Bella Abzug (1920-1998)
A New Yorker all her life, Bella Savitsky was born and educated there. She graduated from Hunter College in 1942 and studied during World War II at Columbia University Law School, graduating the year the war ended. She married Martin Abzug soon after graduation, was admitted to the bar two years later, and successfully practiced law during the fifties and sixties. Specializing in labor and civil rights law, much of her work was pro bono defense of victims of this reactionary era.
She was a founder of Women’s Strike for Peace in 1961 and became active in the anti-Vietnam War movement later in that decade. In 1970, Abzug unseated a congressional incumbent in the Democratic primary and went on to win the general election. On her first day in Congress, she defied tradition by rising to offer a resolution calling for immediate withdrawal of American troops from Southeast Asia. She published a book detailing her first days in government, Bella! Ms. Abzug Goes to Washington, in 1972.
The object of a great deal of media attention, both negative and positive, Abzug left her congressional seat after three terms to run for the Senate in 1976. She was defeated, and subsequently also lost elections for mayor and Congress. President Jimmy Carter appointed her to co-chair his National Advisory Committee on Women, but she served only about a year before he asked for her resignation; once again, Abzug’s famously abrasive style was questioned as counterproductive. In 1982, New York Democratic party leaders similarly refused to seat her as a delegate to the national midterm conference in Philadelphia, although a few years later, she was again serving on the Democratic National Committee.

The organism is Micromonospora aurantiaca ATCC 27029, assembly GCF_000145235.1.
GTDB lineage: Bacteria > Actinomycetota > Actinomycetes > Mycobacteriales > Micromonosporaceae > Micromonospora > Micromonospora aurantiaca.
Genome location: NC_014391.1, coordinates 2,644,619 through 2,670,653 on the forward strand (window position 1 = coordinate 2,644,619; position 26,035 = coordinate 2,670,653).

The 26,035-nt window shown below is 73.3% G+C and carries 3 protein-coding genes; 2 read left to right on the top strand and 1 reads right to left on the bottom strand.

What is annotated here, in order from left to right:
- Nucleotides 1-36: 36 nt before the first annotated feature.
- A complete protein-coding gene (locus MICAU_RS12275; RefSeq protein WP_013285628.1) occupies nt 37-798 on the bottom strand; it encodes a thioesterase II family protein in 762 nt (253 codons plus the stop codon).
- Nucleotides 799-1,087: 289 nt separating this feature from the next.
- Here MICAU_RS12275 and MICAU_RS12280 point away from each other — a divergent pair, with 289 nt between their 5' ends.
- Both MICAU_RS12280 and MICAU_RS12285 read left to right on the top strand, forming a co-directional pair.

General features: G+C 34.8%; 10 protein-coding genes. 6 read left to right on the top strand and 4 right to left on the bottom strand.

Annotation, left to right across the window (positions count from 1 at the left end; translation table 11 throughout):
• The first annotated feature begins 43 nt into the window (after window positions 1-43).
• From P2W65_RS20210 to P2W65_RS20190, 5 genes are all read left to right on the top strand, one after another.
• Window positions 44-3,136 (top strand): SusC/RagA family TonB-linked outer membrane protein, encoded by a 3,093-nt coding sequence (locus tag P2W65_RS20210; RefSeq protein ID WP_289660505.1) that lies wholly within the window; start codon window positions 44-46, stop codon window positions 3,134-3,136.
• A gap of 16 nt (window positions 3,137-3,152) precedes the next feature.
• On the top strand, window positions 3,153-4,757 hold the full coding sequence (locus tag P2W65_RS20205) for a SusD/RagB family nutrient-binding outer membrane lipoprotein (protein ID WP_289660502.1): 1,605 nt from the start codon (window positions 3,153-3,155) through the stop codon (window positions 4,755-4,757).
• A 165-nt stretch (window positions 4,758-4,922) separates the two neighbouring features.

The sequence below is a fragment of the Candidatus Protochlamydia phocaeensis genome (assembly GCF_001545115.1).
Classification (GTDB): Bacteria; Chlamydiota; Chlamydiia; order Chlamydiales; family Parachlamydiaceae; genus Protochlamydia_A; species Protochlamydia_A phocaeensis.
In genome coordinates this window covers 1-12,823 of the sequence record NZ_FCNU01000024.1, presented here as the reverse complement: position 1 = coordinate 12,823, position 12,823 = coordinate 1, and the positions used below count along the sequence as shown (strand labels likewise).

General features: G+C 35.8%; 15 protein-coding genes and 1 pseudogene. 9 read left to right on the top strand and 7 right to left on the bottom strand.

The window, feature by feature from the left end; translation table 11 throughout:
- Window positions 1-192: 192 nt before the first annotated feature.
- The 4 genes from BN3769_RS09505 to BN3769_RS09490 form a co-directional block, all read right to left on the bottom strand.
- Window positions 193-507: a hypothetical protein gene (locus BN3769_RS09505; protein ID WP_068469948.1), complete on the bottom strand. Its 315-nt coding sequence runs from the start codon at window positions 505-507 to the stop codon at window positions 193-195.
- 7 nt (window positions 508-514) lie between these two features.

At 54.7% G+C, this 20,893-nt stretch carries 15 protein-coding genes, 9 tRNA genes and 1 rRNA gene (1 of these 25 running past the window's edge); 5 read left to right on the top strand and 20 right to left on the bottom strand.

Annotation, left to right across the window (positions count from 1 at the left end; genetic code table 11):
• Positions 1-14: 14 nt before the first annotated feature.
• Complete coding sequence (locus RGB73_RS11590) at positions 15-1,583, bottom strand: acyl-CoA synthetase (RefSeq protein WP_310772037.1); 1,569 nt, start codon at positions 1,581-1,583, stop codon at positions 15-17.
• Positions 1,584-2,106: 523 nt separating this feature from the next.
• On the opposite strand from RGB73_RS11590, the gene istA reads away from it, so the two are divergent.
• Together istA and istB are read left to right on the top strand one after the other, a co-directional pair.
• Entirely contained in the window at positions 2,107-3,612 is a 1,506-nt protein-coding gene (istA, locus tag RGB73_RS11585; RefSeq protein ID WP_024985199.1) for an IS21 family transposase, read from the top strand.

During the 1980s, Abzug practiced law, wrote, taught, and worked as a television commentator. Always recognized as a prime leader in the women’s movement, few national gatherings were held without her fiery speeches, and her famous hat was seen at the head of prochoice marches throughout the eighties. In 1991, Abzug co-chaired the Women’s Environmental & Development Organization and was a featured speaker at the World Women’s Congress for a Healthy Planet. Abzug’s papers are on deposit at the Butler Library of Columbia University.
Reprinted with permission from: Doris Weatherford. American Women's History: An A to Z of People, Organizations, Issues, and Events, (Prentice Hall, 1994)